Blog Post

Hello from Austin's Department of Rhetoric and Writing

I'm Connie Steel from UT Austin.  I've heard great things about HASTAC from our  Digital Writing and Research Lab and I'm thrilled to participate this year.  Here's a little about what I do:

My project:  I am a Ph.D student in the Department of English working on a dissertation in the subfield History of Rhetoric.  That means I study the history of the art and analysis of argumentation.  I use a broad definition of argumentation from Kenneth Burke, which allows for a richer understanding about how media works in arguments about identity.  At the moment my focus is on what is traditionally knows as epideictic rhetoric, which includes texts related to praise and blame and ceremonial occasions like weddings, funerals or opening ceremonies.  My dissertation looks at the discourse between local graveyard epitaphs (stone media) and printed "poetic" epitaphs in the 17th and 18th century.  The project investigates the rules for discourse (sometimes legal, religious or political), the relationship between media and genre, the ethical paradigms underlying representations of the dead, and the implied values expressed by the living.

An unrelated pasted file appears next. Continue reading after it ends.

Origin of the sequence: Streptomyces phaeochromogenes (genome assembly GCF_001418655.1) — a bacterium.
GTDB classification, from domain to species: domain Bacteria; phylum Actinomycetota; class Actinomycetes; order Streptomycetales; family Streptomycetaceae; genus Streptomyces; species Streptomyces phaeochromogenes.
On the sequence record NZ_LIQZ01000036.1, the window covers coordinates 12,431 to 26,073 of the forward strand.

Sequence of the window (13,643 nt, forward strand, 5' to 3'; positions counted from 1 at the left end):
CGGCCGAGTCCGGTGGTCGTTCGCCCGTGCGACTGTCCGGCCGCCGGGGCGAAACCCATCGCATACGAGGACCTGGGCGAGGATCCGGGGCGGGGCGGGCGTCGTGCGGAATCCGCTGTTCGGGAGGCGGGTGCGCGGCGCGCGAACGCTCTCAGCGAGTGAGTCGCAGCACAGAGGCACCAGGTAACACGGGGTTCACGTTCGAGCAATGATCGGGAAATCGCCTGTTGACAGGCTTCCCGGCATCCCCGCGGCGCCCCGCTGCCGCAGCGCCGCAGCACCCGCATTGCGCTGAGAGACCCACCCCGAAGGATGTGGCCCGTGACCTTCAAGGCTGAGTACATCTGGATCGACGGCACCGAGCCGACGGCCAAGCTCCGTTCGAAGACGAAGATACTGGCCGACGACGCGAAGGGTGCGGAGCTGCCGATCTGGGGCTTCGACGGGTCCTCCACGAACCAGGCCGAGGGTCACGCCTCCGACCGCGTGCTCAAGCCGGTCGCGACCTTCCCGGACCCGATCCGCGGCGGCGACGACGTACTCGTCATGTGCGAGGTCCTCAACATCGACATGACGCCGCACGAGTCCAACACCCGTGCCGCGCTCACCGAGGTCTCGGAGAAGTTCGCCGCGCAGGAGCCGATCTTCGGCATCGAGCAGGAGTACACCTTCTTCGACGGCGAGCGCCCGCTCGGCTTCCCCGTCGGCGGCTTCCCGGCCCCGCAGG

My teaching:  I currently serve as the Assistant Director of Rhetoric and Writing.  The title sounds fancy, but the position is traditionally held by advanced graduate students serving in formal mentor positions for new graduate instructors.  I am part of a small team headed by a tenured faculty member which provides an orientation, lesson plans, content and theory materials, a graduate level pedagogy course, office hours and honor code violation support for the 25 new instructors of our first-year rhetoric and writing course.  In the past I've taught that first-year writing course and had the opportunity to design and teach two courses related to ideas of materiality and identity:  "The Rhetoric of Motorcycles" and "Literature and Artificial Intelligence."  The Digital Writing and Research Lab was kind enough to host my class in their labs, which gave my students the opportunity to produce some lovely digital writing and multimodal projects.  

I'm very happy to join all of these fascinating conversations and looking forward to a great year!

Best from Texas,



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